adoptee, adoption, birthfather, cultural heritage, family, healing, Italy, reunion
As an adult adoptee looking back, one of my regrets was not growing up with my Italian heritage. In my recent memoir The Goodbye Baby: A Diary about Adoption, I lamented this “deprivation.” However, I DID meet my Italian-American birthfather. I was able to travel with him to Abruzzo, where he was born. It was to be the last time I saw him, as he passed away shortly after our return. This is the second part of my essay about our trip to Italy…
I ran every morning of our two-week stay in San Martino Sulla Marrucina. The miles melted away. Propelled by fascinating sights, smells, sounds and sensations, I was hardly aware of moving. I glided by the town’s gothic style cathedral, the tobacco shop, the nursery school, multistoried buildings with flower-laden balconies, graceful patios, tiny cats peeking from doorways, sheep, chickens, olive trees and grapevines. The town’s dogs barked and lunged as I ran by. Lucky for me, they were chained or fenced in. By the third day, I thought I’d run every cobblestone street and traversed every steep, narrow alleyway.
But I was wrong. One of my rewarding outings came about as a result of a funeral. A village dignitary had died, and I was invited by my cousins to join a procession to the “camposanto.” Thus on this morning, I walked rather than ran. The entire population of San Martino had joined in the solemn on-foot parade to the final laying-to-rest of the deceased. After interment, my cousin Carlo pointed out many tombs that contained his (and my own) late kinsfolk. All the while, I made mental notes of possible new running sites. I discovered a narrow path, just beyond the village proper, that descended to a lovely valley and forest.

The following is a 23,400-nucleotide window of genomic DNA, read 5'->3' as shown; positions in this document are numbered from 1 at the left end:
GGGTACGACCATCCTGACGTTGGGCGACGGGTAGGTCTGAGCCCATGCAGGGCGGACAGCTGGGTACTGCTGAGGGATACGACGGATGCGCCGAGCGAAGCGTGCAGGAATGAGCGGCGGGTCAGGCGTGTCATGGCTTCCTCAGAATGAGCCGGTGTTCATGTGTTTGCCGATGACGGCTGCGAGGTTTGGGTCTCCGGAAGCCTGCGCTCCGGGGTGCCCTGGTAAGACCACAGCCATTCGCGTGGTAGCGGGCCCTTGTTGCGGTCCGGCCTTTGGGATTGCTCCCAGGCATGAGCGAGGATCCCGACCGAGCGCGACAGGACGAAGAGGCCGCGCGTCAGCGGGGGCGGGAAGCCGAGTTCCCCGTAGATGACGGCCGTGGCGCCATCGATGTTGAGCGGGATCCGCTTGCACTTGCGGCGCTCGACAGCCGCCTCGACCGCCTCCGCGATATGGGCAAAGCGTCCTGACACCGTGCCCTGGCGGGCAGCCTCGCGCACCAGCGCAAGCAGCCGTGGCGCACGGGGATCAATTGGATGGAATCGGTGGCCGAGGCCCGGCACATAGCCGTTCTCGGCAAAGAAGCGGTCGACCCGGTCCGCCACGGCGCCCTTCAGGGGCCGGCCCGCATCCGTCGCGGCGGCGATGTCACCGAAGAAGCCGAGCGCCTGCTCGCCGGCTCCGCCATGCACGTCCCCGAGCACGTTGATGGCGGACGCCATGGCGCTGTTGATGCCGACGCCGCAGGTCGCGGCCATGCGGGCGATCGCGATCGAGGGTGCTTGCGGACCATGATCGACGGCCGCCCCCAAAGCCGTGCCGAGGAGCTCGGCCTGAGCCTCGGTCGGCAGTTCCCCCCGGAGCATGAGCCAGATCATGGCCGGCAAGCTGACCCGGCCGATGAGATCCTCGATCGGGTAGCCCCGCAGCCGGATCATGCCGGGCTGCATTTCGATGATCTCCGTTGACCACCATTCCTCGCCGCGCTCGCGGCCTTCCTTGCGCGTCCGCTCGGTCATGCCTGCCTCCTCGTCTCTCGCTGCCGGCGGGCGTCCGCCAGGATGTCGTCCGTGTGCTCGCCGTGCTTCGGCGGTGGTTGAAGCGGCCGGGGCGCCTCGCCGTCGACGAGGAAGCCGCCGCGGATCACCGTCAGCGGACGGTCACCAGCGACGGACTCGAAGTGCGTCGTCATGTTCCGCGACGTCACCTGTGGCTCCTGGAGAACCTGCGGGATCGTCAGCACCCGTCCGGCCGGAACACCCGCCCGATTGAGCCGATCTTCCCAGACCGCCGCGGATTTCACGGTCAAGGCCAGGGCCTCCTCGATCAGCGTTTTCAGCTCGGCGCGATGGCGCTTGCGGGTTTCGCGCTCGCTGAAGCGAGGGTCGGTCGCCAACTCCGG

After the funeral and from then on, this path was my favorite running destination. I went from my aunt’s house to the “camposanto” to pay respects to anyone who might have been related, however distantly, to me. That accomplished, I explored the paths beyond. In the marvelous way that running has of leading us to we don’t know where, I powered my way up small roads through cultivated fields and olive groves. During several forays, I rambled through dense forests, each time discovering something new.
One day, I spotted a garden plot of red chile peppers that looked just like those of my native New Mexico. Another time, I spotted a prickly ball along the road, a small animal something like a round porcupine. Was it dead or just hibernating? When I returned, cousin Carlo told me, “These animals are very useful. They kill garden pests and are also good to eat.” When they feel threatened, he added, they curl themselves up into balls.
A week before the end of my Italian sojourn, the weather turned colder. Until now, it had been summer. The sky became moody and the moist air promised rain and the coming winter. On one of my final runs in Italy, I took along a bag and collected fallen autumn leaves to press and take back to America.
On my next-to-last day in San Martino, I ran through town, passing my favorite little lady and her three cats, the post office,the tobacco shop. Just as I was heading back to my aunt’s house, Carlo and his wife Bianca drove up beside me, stopped their car and invited me to go shopping with them. When we reached the town of Guardiagrelee, it became obvious that their mission was to buy presents for me — handmade lace, a brass oil lamp, pottery, a cookbook written in English and Italian.
The day of my departure, I took a predawn farewell run, and then it was time to return to Rome and the United States. My wish to meet with the dad I’d never known had been granted, at least partially. So much time had passed, “water under the bridge” my father called it, that we might never become closely bonded father and daughter. However, sharing San Martino with my father was precious beyond words. Miles of running through his village enriched my memory bank forever.